As I have made my full circle journey back home to the Catholic Church I now find that my love for the Lord is complete. The Bible tells us to” Seek ye first the Kingdom of God” and seeking has brought me back to the Catholic Church and my family with me. We are no longer searching for spiritual fulfillment but have found our hope, our comfort and our faith in the Catholic Church once again.
Returning was easy, I walked into the rectory office, explained that we were moved by the “Catholics Come Home” campaign and would like to return. To my surprise there was no questioning, no condemnation or accusations, there was simply…welcome back. You can go home again and it is my heartfelt desire for people to come to know Jesus Christ and His Gospel, to place their faith in Jesus and experience Him through the Catholic Church. Thank you for the invitation; this Catholic has come home.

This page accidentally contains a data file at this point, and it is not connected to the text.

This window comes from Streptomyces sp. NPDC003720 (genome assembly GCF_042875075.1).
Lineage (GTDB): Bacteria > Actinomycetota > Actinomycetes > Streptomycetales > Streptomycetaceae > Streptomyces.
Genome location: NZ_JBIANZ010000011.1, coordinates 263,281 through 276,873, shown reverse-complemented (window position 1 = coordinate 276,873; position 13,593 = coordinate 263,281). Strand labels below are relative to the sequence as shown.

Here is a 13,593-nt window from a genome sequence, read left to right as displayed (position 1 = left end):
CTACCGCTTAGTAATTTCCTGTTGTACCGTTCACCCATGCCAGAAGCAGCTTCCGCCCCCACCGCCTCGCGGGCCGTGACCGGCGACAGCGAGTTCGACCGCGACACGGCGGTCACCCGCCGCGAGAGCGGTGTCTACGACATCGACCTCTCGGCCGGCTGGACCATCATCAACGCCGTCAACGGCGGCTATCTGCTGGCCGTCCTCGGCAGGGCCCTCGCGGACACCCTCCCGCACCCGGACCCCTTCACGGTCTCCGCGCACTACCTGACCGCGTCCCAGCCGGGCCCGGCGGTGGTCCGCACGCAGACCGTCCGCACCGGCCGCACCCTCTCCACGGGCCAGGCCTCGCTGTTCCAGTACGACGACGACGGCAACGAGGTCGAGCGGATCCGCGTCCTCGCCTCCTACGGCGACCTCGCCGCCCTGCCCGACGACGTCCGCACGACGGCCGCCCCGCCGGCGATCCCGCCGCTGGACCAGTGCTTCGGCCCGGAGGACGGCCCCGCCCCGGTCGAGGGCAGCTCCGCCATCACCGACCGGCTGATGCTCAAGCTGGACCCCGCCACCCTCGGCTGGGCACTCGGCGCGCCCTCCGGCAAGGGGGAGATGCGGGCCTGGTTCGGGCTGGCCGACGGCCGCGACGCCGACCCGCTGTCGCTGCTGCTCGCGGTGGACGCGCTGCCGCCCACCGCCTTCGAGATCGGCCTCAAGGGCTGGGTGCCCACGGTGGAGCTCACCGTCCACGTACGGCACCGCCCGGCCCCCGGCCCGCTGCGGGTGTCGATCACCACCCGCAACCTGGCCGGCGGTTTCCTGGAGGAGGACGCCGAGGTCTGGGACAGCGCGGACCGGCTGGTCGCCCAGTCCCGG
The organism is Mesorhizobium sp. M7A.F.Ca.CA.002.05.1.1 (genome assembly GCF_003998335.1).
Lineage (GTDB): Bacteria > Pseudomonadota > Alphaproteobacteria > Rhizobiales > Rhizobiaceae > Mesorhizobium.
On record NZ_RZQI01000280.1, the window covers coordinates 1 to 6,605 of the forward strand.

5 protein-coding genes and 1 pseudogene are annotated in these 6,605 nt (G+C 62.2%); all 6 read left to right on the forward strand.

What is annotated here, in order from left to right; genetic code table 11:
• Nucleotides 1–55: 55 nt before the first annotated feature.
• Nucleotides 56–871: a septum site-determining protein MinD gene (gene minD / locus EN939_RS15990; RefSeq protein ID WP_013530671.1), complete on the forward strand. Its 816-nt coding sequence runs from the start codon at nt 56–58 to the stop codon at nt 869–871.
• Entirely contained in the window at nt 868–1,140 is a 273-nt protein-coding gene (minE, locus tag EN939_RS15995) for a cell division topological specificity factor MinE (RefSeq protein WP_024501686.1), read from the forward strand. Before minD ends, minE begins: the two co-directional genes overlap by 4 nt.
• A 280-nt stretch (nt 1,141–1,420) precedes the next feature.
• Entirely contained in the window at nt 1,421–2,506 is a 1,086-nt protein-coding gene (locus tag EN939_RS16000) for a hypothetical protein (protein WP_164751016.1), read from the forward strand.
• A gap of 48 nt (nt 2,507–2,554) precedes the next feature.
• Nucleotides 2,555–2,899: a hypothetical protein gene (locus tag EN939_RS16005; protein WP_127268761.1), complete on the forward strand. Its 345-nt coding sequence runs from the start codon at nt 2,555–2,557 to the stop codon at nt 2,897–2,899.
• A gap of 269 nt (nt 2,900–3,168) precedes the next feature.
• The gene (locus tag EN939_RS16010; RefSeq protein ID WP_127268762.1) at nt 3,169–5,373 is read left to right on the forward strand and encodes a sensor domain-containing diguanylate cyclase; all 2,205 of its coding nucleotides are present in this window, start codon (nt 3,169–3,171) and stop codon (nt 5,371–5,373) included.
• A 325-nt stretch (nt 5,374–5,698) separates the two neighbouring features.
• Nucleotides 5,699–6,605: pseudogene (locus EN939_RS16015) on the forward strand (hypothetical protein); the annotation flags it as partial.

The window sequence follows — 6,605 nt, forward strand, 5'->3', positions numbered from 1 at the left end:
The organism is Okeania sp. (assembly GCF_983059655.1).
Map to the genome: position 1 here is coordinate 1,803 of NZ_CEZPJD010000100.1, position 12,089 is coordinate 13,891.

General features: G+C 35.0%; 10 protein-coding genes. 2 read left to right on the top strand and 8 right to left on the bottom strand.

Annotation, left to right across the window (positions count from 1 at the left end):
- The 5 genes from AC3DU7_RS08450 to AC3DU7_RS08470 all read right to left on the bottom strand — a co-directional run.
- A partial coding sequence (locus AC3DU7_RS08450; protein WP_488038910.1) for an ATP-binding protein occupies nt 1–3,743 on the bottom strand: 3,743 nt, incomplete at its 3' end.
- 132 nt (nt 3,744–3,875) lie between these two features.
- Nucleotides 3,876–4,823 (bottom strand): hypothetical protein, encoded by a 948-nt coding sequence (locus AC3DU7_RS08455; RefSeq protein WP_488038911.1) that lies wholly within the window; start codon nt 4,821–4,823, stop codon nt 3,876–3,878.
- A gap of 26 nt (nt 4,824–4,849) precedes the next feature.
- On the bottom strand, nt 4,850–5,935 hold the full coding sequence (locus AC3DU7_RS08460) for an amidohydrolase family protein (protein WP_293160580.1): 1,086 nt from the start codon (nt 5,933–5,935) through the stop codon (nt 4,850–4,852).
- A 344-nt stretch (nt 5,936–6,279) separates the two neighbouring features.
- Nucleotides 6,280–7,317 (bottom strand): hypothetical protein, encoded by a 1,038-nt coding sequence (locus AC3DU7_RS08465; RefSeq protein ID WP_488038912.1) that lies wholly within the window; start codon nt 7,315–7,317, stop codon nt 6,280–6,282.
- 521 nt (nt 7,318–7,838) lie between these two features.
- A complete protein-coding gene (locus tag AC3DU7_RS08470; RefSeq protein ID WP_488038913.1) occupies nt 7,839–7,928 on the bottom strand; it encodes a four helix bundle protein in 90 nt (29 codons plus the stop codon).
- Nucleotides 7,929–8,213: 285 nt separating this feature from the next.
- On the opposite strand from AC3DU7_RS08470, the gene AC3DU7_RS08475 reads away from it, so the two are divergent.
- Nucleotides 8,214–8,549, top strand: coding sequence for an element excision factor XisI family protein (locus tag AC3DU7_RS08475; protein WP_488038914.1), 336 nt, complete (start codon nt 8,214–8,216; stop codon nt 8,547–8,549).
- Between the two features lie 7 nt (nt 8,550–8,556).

GK Chesterton once said, “The difficulty in explaining ‘why I am a Catholic’ is that there are ten thousand reasons all amounting to one reason: that Catholicism is true.” Let us continue to pray that more souls like Mary and her family will rediscover the goodness, beauty, and truth of Catholicism. With your help, we can continue airing Catholics Come Home® evangomercialsTM, particularly our newest “Heavy Burdens” ad, which will help souls all over our country find the peace and healing that only comes from God!
As always, we thank you for your continued support of our mission to invite Catholics and non-Catholics home to the Catholic Church.
Published: June 7, 2012 in The Georgia Bulletin